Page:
The API includes WinSocks functions allowing you to make conections over the web. Write a scheduler to check for new TAS videos and a downloader to get them! Examples are included showing how to create a server and how to dowloand a file.
There are many examples in the help file, all of which work with copy/paste ease. A bot that plays Minesweeper is included in the examples and shows one way clicks can be helpfully automated.
This is not needed for emulation hacking but it is there. It works but it is not documented because I am still working on it.
Documentation is included in the download package and covers all topics extensively. Topics regarding the Debugger/Disassembler have been omitted as stated above.
MHS has features allowing lots of types of game hacking, from normal data manipulation to resource extraction.
Here are some examples of actual results obtained with the help of MHS.
GoldenEye 007/Perfect Dark Maps
Using MHS, I extracted the maps from GoldenEye 007 and Perfect Dark ROMs while the games were playing in Project64. As I entered each room, the maps would be loaded to certain buffers, and my MHS script was able to scan the geometry commands, parse them, and create polygon data from them, then store that data to a file.
Here you can see the results, and if you are on Windows you can also download a second tool which will load the files and display them in 3-D.
These files were sent to the GoldenEye Source and Perfect Dark Source teams.
Final Fantasy VII Online
Using MHS, file formats are easy to decode, as we can step through the code in the game that is loading/decoding the data in files.
This project is intended to make Final Fantasy VII playable online, with a completely rebuilt game engine that uses the original files from the PC version of the game.
I hope that my tool can be of great use to the cause of this site and I would love to know it well it works.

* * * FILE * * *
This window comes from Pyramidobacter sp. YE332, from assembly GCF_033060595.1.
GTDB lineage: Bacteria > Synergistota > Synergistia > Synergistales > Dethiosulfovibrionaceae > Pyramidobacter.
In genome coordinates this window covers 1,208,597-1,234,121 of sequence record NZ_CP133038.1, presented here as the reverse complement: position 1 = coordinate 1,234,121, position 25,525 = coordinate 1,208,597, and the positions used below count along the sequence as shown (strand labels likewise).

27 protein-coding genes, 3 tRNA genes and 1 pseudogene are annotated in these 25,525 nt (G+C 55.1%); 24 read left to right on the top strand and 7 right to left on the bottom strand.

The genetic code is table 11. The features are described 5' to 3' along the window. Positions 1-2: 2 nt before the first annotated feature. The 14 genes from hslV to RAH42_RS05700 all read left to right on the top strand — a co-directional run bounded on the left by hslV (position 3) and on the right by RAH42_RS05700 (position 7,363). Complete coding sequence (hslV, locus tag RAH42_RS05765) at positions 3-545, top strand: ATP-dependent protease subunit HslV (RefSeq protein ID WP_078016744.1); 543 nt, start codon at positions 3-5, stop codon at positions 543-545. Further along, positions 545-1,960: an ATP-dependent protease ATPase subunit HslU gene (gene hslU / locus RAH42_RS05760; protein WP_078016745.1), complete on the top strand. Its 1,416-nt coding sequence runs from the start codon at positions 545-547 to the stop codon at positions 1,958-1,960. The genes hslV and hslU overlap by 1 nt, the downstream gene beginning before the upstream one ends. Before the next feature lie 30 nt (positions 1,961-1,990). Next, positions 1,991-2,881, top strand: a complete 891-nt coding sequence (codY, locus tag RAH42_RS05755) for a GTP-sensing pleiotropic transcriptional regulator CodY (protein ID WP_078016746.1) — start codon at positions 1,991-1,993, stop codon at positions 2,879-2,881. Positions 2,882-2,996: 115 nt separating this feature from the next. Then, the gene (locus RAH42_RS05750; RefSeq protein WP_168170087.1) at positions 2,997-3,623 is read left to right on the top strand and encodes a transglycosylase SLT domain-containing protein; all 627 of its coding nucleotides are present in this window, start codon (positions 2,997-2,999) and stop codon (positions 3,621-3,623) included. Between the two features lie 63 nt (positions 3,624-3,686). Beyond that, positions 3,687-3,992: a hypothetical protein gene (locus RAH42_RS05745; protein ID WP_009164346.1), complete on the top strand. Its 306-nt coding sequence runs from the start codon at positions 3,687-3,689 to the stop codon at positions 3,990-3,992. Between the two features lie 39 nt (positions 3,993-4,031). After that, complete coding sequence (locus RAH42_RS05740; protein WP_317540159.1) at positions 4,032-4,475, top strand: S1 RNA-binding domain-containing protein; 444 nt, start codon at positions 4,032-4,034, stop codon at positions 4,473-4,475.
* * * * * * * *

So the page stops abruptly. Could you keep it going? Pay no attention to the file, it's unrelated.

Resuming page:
The tool is always in production, so I am always open to requests and suggestions.
Your program is amazing, far superior than any memory searcher out there. Bye bye tsearch.
One thing I noticed is that the message in "Lock" group next to checkbox in "Modify Address" window are chopped. I couldn't read what it said.
Location: Tokyo, Japan
Thank you to everyone.
I am just glad it can be of use for some.
Windows is supposed to correctly resize dialogs based on text metrics of each computer, so it seem it does not quite work 100% at that.
This page is also in the included help file and you can use it to see what the dialogs say: Modifying Values
Well it watches the RAM of executable modules, including loaded modules, heap, and stacks (the Disassembler will show thread information when the debugger is attached).
Any ROM you load into an emulator will be inside that RAM, either statically inside the executable image space or dynamically on the heap.
Either way, RAM is RAM to this program and it watches it all the same.
In the Hex Editor, static addresses (data loaded as part of an EXE or DLL) are shown in blue, unreadable in red, and the rest in white.
Small emulators, such as those for NES and SNES, often have a section inside the ROM image allocated for loading the ROM file, while larger ones such as Project64 load ROMs to the heap.
Again, RAM is RAM, so you can view the RAM of the emulator, of the ROM it loaded, the emulator’s heap space, and the ROM’s RAM (which will be inside the emulator’s heap space).
If the emulator stores the ROM image dynamically, there will be a static pointer inside the emulator image that points where it loaded the ROM. You can use that pointer (or use code injection) to know where the ROM image is inside the RAM of the emulator.
Also, if the emulator declares the game’s RAM on the heap, the same rule will apply and you can find a pointer to the game’s RAM as well.
Addressing modes on consoles are different, so when you follow a pointer that is actually inside the ROM image you’ll have to do a bit of translating.
For example, Nintendo 64 uses the top 8 bits to indicate a bank of RAM, so following the pointer would mean masking off the top bits, following the emulator’s “Game RAM” pointer, and from there going to 0x00XXXXXX offset, where XXXXXX is the remaining pointer value after the top 8 bits were masked off.